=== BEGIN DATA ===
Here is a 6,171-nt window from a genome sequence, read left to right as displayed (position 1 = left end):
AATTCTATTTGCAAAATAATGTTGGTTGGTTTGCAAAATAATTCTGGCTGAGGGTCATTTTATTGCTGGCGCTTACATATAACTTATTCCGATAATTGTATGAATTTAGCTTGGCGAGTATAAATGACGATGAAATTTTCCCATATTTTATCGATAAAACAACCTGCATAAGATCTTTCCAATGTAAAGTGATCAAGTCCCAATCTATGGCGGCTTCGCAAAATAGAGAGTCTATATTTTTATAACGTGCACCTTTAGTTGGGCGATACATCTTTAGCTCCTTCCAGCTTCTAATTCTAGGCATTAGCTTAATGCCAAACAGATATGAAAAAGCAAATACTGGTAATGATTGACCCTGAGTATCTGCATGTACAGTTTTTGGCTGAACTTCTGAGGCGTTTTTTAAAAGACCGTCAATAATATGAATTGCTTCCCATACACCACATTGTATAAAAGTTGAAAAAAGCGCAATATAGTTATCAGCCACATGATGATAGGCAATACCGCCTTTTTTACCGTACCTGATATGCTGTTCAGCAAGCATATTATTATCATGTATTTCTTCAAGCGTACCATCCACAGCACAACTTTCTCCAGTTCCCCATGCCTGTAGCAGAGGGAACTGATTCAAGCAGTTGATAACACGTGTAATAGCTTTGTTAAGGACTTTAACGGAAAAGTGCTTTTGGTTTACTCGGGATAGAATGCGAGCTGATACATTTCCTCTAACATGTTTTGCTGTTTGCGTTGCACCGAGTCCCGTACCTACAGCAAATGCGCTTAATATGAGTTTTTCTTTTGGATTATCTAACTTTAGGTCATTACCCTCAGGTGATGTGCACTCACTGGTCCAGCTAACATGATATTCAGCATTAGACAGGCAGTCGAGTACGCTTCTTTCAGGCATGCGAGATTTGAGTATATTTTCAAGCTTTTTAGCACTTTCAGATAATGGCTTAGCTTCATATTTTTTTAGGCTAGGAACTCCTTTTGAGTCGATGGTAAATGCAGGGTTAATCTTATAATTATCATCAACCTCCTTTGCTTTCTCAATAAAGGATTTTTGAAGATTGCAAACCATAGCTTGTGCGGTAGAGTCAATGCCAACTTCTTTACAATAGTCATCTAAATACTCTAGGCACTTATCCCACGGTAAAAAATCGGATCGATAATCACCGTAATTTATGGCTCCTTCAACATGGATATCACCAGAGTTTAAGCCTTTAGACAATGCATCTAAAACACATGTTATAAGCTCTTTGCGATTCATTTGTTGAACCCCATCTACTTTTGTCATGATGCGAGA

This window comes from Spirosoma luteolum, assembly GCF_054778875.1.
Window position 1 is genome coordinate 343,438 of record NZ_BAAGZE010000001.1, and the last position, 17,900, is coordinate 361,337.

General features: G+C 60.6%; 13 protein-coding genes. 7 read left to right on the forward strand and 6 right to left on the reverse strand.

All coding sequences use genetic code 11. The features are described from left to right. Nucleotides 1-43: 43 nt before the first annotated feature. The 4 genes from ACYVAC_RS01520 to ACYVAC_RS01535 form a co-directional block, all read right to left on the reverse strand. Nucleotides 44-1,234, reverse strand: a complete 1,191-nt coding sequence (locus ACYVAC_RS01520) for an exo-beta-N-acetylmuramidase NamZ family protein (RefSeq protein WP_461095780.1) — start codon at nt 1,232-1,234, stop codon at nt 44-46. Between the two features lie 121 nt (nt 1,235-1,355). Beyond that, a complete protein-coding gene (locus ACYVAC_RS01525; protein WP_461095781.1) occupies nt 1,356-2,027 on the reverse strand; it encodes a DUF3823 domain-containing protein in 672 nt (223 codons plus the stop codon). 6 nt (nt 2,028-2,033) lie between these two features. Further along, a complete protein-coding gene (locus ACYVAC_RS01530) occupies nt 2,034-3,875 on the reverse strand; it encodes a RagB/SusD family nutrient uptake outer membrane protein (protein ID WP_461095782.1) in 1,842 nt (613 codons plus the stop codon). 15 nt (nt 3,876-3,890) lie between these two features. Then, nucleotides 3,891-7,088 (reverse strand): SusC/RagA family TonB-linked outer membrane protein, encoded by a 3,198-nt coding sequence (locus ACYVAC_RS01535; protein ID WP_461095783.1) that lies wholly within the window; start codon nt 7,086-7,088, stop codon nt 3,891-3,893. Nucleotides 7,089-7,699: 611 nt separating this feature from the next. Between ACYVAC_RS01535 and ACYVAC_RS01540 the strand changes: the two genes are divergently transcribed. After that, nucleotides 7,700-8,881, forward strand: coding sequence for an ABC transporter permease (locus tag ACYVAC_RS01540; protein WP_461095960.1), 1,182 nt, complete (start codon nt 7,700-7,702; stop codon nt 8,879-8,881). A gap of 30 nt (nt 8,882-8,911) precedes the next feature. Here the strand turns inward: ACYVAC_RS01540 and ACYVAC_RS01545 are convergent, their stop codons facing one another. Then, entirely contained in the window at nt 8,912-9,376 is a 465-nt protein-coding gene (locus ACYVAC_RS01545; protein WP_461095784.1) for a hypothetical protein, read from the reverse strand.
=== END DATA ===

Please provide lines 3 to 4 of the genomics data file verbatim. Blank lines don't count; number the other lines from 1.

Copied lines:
This window comes from Spirosoma luteolum, assembly GCF_054778875.1.
Window position 1 is genome coordinate 343,438 of record NZ_BAAGZE010000001.1, and the last position, 17,900, is coordinate 361,337.